• node_modules: This directory is created by Node.js when you install dependencies for your project using npm install. It contains all the packages that your project depends on.
  • project root: This directory contains the package.json file, which specifies the project's dependencies and other metadata, as well as the README.md file, which provides an overview of the project.

Detailed folder structure

While the basic folder structure works for most Node.js projects, larger and more complex projects may require a more detailed folder structure. Here’s an example of a more detailed folder structure that you can use for larger projects:

project-name/
├── src/
│ ├── app.js
│ ├── config/
│ ├── controllers/
│ ├── db/
│ ├── middleware/
│ ├── models/
│ ├── routes/
│ ├── services/
│ ├── utils/
│ ├── views/
│ └── public/
├── test/
├── node_modules/
├── package.json
└── README.md

This folder structure expands on the basic structure by adding more directories that are specific to different parts of your application. Here’s what each directory does:

  • config: This directory contains configuration files for your application, such as environment variables, database credentials, and API keys.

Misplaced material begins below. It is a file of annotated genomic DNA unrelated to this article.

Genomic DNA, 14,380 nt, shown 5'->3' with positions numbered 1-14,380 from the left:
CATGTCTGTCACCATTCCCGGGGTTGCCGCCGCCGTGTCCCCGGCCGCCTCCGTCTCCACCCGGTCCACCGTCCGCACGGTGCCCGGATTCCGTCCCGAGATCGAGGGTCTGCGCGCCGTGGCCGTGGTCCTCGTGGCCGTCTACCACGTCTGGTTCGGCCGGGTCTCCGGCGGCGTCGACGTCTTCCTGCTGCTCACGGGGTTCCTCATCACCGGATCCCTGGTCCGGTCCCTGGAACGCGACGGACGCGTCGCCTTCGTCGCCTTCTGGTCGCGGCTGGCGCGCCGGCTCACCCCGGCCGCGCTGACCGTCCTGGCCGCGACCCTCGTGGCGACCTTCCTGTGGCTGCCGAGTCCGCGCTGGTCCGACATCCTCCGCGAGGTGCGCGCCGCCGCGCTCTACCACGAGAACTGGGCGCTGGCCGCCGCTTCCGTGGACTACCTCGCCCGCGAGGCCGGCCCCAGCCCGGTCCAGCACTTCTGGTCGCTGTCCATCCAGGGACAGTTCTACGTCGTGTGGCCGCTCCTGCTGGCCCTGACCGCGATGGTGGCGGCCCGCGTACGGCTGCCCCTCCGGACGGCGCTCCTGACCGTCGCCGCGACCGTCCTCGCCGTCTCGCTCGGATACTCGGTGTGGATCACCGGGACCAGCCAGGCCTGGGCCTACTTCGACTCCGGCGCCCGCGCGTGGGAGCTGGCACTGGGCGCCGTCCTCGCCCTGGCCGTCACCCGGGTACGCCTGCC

• controllers: This directory contains the controller functions that handle requests and responses.
  • db: This directory contains all the code related to database operations, including schema definitions, migrations, and seeds.
  • middleware: This directory contains middleware functions that run between the request and response stages of your application.
  • models: This directory contains the database models

for your application. Each model represents a table or collection in your database and defines the structure of the data.

  • routes: This directory contains the route definitions for your application. Each route maps a URL to a specific controller function.
  • services: This directory contains code for services that your application provides, such as email sending, data scraping, or file uploading.
  • utils: This directory contains utility functions that can be used throughout your application, such as date formatting or string manipulation.